In India's very first one-day international in the 1975 World Cup, Sunil Gavaskar reacted to a humungous England total of 334 for 4 by blocking his way to 36 not out from a full 60 overs, an approach that persuaded one frustrated fan to dump his lunch at the little master's feet.
It remains to be seen whether England receive the same treatment on Friday in Guyana, as they embark on their Super Eights campaign against the surprise team of the tournament, Ireland but, if recent performances are anything to go by, they have more in common with the India of 32 years ago than the current superpowers of the one-day game.
At a time when Australia in particular are crushing all comers under their sheer weight of runs, England are content to stodge along, picking the gaps with their technically-correct top order, with the intention of unleashing their power pairing of Kevin Pietersen and Andrew Flintoff in the closing overs of the innings.
"Back to basics" is what the team would like to call the strategy, although a lack of realistic options might be a better way to phrase it. Pietersen and Flintoff are of such fundamental importance to England's hopes in this tournament, they are being used belatedly and without subtlety, much as a nervous poker cheat might use his ace up the sleeve.
Michael Vaughan, England's captain, reckons that England's superior ability should see them through, but is taking nothing for granted. "They [Ireland] look a very organised team with some good players, and we know if we don't get our game in order, Ireland could certainly cause a shock," he said on the eve of the game. "We know the Super Eights are going to be very, very close, and because we didn't bring points through with us, we have to get points on the board quickly."
That cause will be helped by Flintoff's return to full fitness after a stomach bug. "He played a full part in practice today, so he's fit and firing going into tomorrow's game," said Vaughan, who also suggested that Jamie Dalrymple's offspin might be considered on a pitch likely to be very similar to the slow surface on which South Africa edged out Sri Lanka.
Vaughan has also got a trump card of sorts in Ed Joyce, the Dublin-born opener who has an unusual remit on Friday - to derail the hopes of the former team-mates whom he helped to qualify for this tournament, when he scored 399 runs in five matches of the 2005 ICC Trophy. "Ed has been invaluable with his little tips: the way the Irish play," said Vaughan. "He has been talking to our analysts on areas to bowl and the kind of cricket we need to play to beat Ireland."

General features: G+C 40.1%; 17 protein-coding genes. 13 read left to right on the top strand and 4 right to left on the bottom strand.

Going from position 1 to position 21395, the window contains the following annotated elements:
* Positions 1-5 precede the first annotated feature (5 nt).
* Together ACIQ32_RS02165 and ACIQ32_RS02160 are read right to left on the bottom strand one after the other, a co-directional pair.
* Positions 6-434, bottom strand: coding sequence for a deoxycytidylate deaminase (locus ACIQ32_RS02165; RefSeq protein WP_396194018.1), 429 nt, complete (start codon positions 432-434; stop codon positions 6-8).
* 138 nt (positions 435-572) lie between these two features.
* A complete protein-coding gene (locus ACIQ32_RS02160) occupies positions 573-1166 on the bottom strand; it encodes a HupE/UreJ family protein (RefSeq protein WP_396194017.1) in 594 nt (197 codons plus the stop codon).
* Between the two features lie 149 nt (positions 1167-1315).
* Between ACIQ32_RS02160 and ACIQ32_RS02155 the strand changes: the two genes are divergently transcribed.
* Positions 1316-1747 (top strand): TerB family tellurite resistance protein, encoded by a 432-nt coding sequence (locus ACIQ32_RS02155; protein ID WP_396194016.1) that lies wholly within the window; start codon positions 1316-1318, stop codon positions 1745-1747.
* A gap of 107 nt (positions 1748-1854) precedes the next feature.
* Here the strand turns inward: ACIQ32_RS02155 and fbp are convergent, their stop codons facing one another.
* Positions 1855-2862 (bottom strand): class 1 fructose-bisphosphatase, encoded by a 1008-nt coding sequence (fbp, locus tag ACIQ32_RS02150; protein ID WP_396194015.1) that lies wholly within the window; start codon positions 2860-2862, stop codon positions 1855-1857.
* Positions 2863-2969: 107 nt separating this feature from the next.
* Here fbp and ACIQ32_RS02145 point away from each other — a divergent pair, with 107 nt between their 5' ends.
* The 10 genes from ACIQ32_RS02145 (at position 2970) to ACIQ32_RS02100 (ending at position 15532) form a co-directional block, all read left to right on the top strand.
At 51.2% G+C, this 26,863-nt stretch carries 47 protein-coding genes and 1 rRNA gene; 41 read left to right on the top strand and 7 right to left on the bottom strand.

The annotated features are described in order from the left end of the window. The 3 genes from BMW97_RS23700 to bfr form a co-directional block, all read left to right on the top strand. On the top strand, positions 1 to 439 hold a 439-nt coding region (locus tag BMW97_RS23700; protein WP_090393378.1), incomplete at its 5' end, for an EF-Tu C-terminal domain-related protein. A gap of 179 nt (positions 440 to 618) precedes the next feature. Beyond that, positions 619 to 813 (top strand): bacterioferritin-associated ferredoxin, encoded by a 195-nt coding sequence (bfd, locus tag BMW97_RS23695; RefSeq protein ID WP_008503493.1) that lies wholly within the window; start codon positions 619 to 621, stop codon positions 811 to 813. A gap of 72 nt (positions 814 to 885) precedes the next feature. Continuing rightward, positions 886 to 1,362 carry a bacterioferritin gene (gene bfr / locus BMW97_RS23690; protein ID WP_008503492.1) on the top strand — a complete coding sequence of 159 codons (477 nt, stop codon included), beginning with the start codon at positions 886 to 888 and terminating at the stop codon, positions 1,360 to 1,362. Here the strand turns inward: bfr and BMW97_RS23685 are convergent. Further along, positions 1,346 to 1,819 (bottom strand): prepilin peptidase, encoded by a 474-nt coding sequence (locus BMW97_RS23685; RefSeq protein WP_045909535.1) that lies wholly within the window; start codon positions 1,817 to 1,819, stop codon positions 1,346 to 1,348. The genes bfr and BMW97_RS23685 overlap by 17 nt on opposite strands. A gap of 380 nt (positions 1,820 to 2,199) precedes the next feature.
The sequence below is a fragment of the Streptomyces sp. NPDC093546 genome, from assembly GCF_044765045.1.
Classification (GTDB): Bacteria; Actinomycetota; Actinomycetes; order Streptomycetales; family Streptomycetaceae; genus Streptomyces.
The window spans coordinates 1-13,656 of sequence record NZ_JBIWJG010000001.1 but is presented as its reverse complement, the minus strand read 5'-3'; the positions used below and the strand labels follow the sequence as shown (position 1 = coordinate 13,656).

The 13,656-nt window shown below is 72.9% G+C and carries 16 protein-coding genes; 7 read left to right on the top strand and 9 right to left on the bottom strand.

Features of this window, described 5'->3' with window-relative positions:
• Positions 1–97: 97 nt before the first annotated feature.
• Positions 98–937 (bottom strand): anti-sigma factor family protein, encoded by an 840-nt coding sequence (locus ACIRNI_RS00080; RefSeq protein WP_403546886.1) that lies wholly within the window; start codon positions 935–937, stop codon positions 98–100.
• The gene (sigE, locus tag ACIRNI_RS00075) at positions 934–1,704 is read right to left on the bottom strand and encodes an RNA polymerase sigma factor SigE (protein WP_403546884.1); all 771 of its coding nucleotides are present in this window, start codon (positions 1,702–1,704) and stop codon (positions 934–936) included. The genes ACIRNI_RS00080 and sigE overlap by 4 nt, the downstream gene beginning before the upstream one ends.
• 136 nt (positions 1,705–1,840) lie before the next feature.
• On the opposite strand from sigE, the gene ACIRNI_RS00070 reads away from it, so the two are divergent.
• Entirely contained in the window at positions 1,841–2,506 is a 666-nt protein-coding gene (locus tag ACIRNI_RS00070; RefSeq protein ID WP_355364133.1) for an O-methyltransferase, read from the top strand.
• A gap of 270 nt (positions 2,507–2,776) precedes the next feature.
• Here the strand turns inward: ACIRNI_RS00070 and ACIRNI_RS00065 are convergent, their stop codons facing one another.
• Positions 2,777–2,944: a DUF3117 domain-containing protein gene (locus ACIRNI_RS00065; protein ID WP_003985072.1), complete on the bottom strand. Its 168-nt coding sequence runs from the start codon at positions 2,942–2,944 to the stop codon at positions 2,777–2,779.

Joyce himself preferred to focus on the task at hand. "Myself, Michael Vaughan and Ian Bell are not massive hitters so it's a case of using what we've got in the side to do well," he said. Joyce has at least taken on his former team-mates in England colours once before - although it was not an occasion that he or England will recall with much pleasure.
He made just 10 from 21 balls before falling to Dave Langford-Smith, as a sketchy England creaked to victory by a margin of just 38 runs. So much on that occasion was owed to England's absentee enforcer at the top of the order, Marcus Trescothick, who made 113 from 114 balls - the last but one of his 14 ODI centuries.
Trescothick's absence, though long since unspoken, has been a body-blow for England's hopes in this competition, and Ireland - whose coach, Adrian Birrell, knows full well how much pressure there is on England to come away with two points - have the bowlers to exploit that uncertainty to the max. "They play as a unit very well," said Joyce, divulging former gameplans. "They bowl as a unit and they've got a lot of medium-pacers and spinners who bowl very straight."
None bowl straighter than Andre Botha, who returned the remarkable figures of 8-4-5-2 in that low-scoring thriller against Pakistan, while the experience of plucking a tie from the jaws of defeat against Zimbabwe shows just how adept Ireland's players are at performing when the crunch time comes along.
"I know 11 or 12 of the Irish guys pretty well but there are a couple who have come in who I haven't seen very much of," added Joyce. "I will be able to help out with a few tips but you have to keep things pretty basic against most teams whether you are playing against Australia or against Ireland so I think we're going to be keeping it pretty simple.
England should win. England have to win. But a cagey team that, in the first round, struggled to impose itself against New Zealand and Canada in particular, will have to guard against an opponent that has absolutely nothing to lose.